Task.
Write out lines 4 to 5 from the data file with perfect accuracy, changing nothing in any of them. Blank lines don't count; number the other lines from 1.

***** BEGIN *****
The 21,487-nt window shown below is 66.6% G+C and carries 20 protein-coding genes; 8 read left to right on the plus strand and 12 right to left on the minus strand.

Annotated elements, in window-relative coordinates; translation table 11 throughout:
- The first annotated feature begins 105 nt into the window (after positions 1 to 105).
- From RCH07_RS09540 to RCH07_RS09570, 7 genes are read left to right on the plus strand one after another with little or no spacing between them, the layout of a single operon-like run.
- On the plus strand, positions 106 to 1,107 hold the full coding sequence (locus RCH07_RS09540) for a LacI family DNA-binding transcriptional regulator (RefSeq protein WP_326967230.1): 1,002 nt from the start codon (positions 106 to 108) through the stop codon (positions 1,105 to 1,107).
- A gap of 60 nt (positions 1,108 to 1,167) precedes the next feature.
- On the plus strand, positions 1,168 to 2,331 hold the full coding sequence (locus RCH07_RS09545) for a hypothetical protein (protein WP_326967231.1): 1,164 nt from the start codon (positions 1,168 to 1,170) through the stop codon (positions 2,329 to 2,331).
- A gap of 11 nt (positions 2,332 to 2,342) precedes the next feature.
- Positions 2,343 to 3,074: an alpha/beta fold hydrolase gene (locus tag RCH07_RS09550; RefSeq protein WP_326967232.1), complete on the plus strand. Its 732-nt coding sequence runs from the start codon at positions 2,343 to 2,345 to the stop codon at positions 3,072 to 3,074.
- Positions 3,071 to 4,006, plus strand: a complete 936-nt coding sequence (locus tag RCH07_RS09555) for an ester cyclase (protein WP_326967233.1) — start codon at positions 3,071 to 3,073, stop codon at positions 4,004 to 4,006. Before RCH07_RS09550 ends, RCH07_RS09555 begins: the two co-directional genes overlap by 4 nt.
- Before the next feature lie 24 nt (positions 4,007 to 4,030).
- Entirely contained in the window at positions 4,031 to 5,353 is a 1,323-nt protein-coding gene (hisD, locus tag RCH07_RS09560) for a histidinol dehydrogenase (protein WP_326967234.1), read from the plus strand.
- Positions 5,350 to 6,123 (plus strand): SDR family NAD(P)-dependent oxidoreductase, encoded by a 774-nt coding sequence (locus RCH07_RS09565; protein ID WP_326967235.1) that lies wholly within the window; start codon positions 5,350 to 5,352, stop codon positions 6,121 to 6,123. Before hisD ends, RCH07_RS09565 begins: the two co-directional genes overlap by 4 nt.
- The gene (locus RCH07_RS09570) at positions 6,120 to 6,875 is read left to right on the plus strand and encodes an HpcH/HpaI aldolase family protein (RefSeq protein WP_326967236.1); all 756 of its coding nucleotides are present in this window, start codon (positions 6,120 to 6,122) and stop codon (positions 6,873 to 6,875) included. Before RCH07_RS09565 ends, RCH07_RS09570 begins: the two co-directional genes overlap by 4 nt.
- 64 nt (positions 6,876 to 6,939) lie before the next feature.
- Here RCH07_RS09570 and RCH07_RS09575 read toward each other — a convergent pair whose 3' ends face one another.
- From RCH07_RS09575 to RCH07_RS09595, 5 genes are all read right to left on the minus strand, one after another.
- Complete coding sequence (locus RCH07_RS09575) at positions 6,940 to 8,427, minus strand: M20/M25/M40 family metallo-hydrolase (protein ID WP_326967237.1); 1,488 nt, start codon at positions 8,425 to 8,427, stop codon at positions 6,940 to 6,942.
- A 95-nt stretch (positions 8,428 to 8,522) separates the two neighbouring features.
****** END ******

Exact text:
- From RCH07_RS09540 to RCH07_RS09570, 7 genes are read left to right on the plus strand one after another with little or no spacing between them, the layout of a single operon-like run.
- On the plus strand, positions 106 to 1,107 hold the full coding sequence (locus RCH07_RS09540) for a LacI family DNA-binding transcriptional regulator (RefSeq protein WP_326967230.1): 1,002 nt from the start codon (positions 106 to 108) through the stop codon (positions 1,105 to 1,107).